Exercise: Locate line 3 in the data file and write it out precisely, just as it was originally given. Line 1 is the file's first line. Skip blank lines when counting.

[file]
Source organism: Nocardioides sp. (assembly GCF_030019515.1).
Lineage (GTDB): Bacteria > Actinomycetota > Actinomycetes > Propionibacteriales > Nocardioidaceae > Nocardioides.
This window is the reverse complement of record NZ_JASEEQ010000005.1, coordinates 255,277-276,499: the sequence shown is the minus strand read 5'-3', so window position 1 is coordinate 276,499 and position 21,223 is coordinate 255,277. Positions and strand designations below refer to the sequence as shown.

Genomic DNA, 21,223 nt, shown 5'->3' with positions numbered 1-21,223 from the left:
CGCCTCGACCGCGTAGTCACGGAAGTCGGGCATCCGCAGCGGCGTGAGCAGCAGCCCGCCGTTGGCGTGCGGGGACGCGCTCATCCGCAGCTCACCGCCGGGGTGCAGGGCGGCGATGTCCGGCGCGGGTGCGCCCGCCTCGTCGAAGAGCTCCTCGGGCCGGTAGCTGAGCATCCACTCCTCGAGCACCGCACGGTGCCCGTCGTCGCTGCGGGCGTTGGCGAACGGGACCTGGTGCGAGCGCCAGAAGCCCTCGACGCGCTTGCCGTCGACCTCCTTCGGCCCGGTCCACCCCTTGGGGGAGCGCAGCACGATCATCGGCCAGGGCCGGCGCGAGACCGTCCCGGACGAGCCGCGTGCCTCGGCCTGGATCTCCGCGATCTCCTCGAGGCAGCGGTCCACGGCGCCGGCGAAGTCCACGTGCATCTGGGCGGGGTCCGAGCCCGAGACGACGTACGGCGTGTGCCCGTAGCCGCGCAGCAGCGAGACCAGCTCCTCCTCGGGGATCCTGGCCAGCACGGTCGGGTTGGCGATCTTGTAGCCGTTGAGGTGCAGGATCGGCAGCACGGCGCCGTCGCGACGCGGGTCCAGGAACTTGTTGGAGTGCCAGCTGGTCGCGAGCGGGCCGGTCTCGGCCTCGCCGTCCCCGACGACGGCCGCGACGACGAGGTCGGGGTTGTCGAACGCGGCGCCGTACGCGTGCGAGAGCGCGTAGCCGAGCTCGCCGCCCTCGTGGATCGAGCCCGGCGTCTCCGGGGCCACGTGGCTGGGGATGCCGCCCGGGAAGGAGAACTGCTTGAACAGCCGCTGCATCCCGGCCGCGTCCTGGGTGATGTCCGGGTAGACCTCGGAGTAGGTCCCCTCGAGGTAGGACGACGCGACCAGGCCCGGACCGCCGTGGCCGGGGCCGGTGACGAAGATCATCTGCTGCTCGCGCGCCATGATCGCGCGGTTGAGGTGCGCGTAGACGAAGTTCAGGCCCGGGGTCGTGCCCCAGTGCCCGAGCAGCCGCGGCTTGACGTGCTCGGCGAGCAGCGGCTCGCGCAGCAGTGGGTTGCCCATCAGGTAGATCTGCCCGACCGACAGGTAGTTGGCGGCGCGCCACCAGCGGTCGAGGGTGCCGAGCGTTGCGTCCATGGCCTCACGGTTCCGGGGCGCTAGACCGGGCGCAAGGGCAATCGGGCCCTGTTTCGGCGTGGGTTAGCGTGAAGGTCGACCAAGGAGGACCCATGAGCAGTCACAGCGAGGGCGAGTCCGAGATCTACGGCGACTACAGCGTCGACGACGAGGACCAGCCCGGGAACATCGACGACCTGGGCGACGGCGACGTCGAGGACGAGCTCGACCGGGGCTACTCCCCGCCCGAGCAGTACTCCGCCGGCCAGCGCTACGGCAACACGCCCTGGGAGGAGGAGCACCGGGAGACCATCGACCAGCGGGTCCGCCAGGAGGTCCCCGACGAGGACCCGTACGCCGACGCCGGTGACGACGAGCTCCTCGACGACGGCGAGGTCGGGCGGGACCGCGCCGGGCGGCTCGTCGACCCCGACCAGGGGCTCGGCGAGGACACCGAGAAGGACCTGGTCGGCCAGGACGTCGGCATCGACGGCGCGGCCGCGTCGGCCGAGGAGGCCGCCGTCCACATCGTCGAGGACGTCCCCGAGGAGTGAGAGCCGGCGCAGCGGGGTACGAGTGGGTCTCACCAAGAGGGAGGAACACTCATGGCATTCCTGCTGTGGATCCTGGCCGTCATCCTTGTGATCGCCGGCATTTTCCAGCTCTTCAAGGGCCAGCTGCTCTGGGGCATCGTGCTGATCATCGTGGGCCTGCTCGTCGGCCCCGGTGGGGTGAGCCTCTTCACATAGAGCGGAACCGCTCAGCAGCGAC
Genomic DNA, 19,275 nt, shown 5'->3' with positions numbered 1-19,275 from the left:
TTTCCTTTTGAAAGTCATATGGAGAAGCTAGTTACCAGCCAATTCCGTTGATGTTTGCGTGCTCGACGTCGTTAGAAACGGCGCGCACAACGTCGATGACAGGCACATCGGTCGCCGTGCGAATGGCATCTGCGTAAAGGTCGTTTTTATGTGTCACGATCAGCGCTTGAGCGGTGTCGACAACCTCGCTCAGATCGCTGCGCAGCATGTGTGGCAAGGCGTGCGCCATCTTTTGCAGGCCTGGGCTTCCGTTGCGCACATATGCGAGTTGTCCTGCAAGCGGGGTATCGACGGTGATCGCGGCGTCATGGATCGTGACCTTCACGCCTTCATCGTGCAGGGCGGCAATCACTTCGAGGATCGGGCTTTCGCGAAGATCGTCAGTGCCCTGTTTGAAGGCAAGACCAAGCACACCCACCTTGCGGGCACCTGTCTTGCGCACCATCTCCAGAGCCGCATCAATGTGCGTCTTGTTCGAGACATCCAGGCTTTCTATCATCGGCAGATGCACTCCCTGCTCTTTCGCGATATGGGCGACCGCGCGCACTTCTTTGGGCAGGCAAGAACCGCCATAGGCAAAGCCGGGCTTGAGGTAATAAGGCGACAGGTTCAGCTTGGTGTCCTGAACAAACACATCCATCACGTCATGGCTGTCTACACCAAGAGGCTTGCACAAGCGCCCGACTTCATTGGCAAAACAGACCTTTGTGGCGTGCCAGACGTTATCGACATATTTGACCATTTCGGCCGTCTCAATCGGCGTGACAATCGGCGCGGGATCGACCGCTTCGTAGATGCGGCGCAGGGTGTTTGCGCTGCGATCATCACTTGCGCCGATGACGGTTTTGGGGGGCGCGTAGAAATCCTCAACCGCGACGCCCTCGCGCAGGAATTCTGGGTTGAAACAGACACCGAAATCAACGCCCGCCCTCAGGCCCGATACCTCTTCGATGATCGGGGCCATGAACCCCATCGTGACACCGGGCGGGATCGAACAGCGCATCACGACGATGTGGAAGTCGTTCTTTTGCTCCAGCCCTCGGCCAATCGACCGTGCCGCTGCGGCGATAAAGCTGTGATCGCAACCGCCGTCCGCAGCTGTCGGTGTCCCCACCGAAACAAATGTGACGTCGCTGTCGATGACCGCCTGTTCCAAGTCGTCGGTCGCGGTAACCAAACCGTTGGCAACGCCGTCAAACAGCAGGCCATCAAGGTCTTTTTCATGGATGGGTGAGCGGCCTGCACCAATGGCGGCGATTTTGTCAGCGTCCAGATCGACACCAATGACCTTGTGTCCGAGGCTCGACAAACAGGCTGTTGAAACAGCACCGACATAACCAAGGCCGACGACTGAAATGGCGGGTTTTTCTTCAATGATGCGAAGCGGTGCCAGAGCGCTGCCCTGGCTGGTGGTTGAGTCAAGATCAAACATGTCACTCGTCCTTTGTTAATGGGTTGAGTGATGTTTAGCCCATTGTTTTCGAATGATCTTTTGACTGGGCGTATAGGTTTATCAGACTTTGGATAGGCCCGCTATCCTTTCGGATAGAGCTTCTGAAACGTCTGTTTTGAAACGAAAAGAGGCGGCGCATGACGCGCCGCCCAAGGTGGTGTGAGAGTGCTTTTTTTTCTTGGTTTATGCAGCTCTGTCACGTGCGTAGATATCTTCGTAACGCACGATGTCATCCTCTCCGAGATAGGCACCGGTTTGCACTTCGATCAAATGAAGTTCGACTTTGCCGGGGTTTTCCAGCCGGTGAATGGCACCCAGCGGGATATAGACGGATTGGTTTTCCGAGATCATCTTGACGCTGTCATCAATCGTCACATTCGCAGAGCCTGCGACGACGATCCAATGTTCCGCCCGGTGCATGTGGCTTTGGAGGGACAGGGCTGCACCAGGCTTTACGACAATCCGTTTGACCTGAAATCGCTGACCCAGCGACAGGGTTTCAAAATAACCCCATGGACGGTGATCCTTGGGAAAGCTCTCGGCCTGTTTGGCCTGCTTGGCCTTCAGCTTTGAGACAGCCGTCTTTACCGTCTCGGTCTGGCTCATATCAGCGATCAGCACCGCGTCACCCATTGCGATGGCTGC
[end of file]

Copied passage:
This window is the reverse complement of record NZ_JASEEQ010000005.1, coordinates 255,277-276,499: the sequence shown is the minus strand read 5'-3', so window position 1 is coordinate 276,499 and position 21,223 is coordinate 255,277. Positions and strand designations below refer to the sequence as shown.